• Monetary and financial statistics: The monetary and financial statistics (MFS) are reported on a timely and regular basis and are broadly in conformity with the Fund’s data needs. There is a need to improve the institutional coverage of the financial corporations, sectorization of the domestic economy, and classification and valuation of financial instruments to ensure full adherence to the IMF’s Monetary and Financial Statistics Manual (MFSM). In addition, due to the growing importance of insurance corporations, pension funds, and other financial intermediaries in Malaysia, coverage of MFS should be expanded to include these institutions. The MFS missions of January 2004 and 2005 developed an integrated monetary database to be used for publication and operational needs of the BNM, STA, and APD. The Bank Negara Malaysia (BNM) reports data in STA’s standardized report forms (SRFs) which provide more detailed classification of certain items, fuller sectoral and instrument breakdown, and currency aggregation. MFS based on the SRFs are published in the quarterly IFS Supplement on Monetary and Financial Statistics.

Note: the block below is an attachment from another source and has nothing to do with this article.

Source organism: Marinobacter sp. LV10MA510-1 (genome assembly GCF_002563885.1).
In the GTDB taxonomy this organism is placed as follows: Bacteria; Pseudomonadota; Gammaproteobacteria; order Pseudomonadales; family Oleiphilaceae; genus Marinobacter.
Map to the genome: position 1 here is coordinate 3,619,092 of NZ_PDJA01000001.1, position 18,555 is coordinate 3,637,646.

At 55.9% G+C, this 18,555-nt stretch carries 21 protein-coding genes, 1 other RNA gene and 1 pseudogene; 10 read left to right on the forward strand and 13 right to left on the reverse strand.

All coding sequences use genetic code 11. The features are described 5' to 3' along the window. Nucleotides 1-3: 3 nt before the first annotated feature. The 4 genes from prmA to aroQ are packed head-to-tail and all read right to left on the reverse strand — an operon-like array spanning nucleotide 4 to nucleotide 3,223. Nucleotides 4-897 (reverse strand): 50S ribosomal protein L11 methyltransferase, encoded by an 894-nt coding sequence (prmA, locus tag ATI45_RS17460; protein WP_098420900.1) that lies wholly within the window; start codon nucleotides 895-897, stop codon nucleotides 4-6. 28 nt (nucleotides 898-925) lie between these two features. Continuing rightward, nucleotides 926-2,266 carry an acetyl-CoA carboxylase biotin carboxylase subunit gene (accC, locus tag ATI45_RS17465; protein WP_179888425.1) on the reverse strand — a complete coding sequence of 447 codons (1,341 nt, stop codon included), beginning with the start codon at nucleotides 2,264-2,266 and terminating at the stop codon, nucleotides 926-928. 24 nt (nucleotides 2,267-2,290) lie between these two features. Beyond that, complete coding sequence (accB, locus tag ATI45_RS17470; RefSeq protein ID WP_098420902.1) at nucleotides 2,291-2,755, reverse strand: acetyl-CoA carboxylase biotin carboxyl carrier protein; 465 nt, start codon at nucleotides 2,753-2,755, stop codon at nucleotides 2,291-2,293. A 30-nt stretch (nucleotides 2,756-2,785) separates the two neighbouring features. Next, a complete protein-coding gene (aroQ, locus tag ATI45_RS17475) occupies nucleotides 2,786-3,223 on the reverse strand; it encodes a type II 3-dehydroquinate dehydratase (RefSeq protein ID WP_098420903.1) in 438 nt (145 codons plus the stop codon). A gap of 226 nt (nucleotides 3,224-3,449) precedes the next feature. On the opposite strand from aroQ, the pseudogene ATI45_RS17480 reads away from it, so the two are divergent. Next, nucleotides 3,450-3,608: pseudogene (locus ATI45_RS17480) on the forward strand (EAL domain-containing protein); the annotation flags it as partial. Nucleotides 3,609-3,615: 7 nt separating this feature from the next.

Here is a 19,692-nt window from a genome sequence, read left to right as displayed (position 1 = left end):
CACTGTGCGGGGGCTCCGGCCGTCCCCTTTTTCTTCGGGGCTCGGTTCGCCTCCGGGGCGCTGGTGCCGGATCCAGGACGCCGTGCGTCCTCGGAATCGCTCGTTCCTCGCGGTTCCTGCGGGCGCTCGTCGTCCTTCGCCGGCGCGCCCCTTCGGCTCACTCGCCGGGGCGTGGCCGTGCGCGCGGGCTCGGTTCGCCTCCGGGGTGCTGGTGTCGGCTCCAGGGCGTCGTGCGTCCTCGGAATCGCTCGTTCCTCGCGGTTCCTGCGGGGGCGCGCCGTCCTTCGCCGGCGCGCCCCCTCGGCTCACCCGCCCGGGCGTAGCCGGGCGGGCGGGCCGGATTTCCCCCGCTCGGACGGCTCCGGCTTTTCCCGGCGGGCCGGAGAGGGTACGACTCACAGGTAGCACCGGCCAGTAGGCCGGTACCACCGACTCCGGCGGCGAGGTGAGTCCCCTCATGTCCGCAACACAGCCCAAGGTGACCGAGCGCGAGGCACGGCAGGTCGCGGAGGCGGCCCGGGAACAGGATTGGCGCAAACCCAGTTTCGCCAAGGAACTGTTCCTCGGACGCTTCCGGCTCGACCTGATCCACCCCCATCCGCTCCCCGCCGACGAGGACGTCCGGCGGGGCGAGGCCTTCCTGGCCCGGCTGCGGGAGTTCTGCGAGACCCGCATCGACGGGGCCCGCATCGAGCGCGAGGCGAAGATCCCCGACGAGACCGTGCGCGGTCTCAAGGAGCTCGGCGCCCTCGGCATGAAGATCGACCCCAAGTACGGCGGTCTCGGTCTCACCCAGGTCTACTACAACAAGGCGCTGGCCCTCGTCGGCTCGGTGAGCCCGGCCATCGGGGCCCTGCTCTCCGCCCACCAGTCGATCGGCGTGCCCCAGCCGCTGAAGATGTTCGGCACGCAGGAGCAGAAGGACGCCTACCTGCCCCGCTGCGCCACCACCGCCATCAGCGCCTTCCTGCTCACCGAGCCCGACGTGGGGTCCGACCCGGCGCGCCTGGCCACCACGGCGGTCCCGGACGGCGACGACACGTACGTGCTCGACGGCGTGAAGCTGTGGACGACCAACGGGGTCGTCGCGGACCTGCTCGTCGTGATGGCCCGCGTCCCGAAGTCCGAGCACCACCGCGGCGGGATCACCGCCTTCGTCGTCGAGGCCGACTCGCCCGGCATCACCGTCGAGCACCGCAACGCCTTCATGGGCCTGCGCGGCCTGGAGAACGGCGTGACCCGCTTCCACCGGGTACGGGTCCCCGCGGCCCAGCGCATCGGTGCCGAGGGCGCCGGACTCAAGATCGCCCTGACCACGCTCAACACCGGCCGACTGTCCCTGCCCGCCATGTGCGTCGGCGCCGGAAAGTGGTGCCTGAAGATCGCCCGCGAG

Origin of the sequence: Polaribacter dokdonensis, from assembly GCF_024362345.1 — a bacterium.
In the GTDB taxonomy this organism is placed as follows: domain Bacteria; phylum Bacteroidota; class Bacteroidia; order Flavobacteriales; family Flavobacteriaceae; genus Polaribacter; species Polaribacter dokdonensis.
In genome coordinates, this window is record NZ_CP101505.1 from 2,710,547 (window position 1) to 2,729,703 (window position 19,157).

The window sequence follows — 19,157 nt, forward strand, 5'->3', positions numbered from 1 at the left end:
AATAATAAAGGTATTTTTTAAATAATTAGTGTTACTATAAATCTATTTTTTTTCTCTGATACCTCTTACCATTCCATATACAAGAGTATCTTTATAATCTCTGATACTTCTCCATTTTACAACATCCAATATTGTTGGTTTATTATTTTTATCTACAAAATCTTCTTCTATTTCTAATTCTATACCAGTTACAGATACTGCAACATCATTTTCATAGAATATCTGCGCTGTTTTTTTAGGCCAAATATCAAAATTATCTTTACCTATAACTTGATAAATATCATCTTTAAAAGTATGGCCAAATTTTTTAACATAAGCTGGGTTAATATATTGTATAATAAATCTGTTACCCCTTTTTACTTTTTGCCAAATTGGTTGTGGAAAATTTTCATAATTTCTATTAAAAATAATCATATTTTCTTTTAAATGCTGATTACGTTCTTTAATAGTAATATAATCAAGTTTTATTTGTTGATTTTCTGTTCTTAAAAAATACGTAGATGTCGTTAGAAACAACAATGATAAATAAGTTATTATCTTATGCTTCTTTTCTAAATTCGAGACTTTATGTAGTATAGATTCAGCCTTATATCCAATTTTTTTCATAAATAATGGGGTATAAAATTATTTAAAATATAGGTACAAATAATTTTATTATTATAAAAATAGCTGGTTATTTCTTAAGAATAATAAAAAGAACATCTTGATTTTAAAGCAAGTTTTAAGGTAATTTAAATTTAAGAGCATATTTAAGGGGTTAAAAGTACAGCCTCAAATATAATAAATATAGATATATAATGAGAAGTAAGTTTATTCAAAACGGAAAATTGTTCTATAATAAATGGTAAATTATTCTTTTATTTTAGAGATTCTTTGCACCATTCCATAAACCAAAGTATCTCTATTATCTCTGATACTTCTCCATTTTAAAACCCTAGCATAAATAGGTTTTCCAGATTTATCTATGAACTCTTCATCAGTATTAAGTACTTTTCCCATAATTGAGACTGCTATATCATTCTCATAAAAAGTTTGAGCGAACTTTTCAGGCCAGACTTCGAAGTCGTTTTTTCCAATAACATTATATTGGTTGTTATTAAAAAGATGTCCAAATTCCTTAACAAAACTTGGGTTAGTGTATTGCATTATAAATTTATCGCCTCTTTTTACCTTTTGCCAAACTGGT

• Balance of payments (BOP): DOSM compiles and publishes quarterly BOP estimates in accordance with the fifth edition of the Balance of Payments Manual and the SDDS. The quarterly data are released three months after the reference quarter. No data are shown for the capital transfers or acquisition/sale of nonproduced nonfinancial assets, and transactions in reserve assets are computed as differences in amounts outstanding and thus include valuation changes. The international investment position data on other investment—assets and liabilities—are reported only in an aggregate form.